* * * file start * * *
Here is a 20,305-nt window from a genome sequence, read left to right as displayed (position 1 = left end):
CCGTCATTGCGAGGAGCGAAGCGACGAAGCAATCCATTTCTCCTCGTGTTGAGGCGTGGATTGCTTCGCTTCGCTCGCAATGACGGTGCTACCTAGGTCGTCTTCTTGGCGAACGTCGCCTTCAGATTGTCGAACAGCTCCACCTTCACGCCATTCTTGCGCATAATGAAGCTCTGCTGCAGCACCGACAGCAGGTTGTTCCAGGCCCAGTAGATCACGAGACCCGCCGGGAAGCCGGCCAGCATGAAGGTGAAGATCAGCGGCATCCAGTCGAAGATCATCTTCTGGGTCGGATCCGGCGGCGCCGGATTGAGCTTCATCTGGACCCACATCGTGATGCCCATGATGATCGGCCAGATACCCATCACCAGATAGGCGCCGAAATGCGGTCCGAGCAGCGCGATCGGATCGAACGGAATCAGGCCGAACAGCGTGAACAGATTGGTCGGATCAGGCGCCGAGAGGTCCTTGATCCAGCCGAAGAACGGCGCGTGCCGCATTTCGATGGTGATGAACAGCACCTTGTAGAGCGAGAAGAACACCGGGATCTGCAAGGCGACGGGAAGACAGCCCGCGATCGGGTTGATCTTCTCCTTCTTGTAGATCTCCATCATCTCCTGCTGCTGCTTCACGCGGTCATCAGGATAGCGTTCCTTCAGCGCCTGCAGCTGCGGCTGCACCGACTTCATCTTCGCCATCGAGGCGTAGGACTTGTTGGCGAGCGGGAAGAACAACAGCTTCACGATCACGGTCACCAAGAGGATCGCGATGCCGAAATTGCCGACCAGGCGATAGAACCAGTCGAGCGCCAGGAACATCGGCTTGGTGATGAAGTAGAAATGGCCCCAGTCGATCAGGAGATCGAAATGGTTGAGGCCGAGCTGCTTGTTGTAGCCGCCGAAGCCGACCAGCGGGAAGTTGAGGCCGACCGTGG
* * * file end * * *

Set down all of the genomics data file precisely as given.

Here is a 20,305-nt window from a genome sequence, read left to right as displayed (position 1 = left end):
CCGTCATTGCGAGGAGCGAAGCGACGAAGCAATCCATTTCTCCTCGTGTTGAGGCGTGGATTGCTTCGCTTCGCTCGCAATGACGGTGCTACCTAGGTCGTCTTCTTGGCGAACGTCGCCTTCAGATTGTCGAACAGCTCCACCTTCACGCCATTCTTGCGCATAATGAAGCTCTGCTGCAGCACCGACAGCAGGTTGTTCCAGGCCCAGTAGATCACGAGACCCGCCGGGAAGCCGGCCAGCATGAAGGTGAAGATCAGCGGCATCCAGTCGAAGATCATCTTCTGGGTCGGATCCGGCGGCGCCGGATTGAGCTTCATCTGGACCCACATCGTGATGCCCATGATGATCGGCCAGATACCCATCACCAGATAGGCGCCGAAATGCGGTCCGAGCAGCGCGATCGGATCGAACGGAATCAGGCCGAACAGCGTGAACAGATTGGTCGGATCAGGCGCCGAGAGGTCCTTGATCCAGCCGAAGAACGGCGCGTGCCGCATTTCGATGGTGATGAACAGCACCTTGTAGAGCGAGAAGAACACCGGGATCTGCAAGGCGACGGGAAGACAGCCCGCGATCGGGTTGATCTTCTCCTTCTTGTAGATCTCCATCATCTCCTGCTGCTGCTTCACGCGGTCATCAGGATAGCGTTCCTTCAGCGCCTGCAGCTGCGGCTGCACCGACTTCATCTTCGCCATCGAGGCGTAGGACTTGTTGGCGAGCGGGAAGAACAACAGCTTCACGATCACGGTCACCAAGAGGATCGCGATGCCGAAATTGCCGACCAGGCGATAGAACCAGTCGAGCGCCAGGAACATCGGCTTGGTGATGAAGTAGAAATGGCCCCAGTCGATCAGGAGATCGAAATGGTTGAGGCCGAGCTGCTTGTTGTAGCCGCCGAAGCCGACCAGCGGGAAGTTGAGGCCGACCGTGG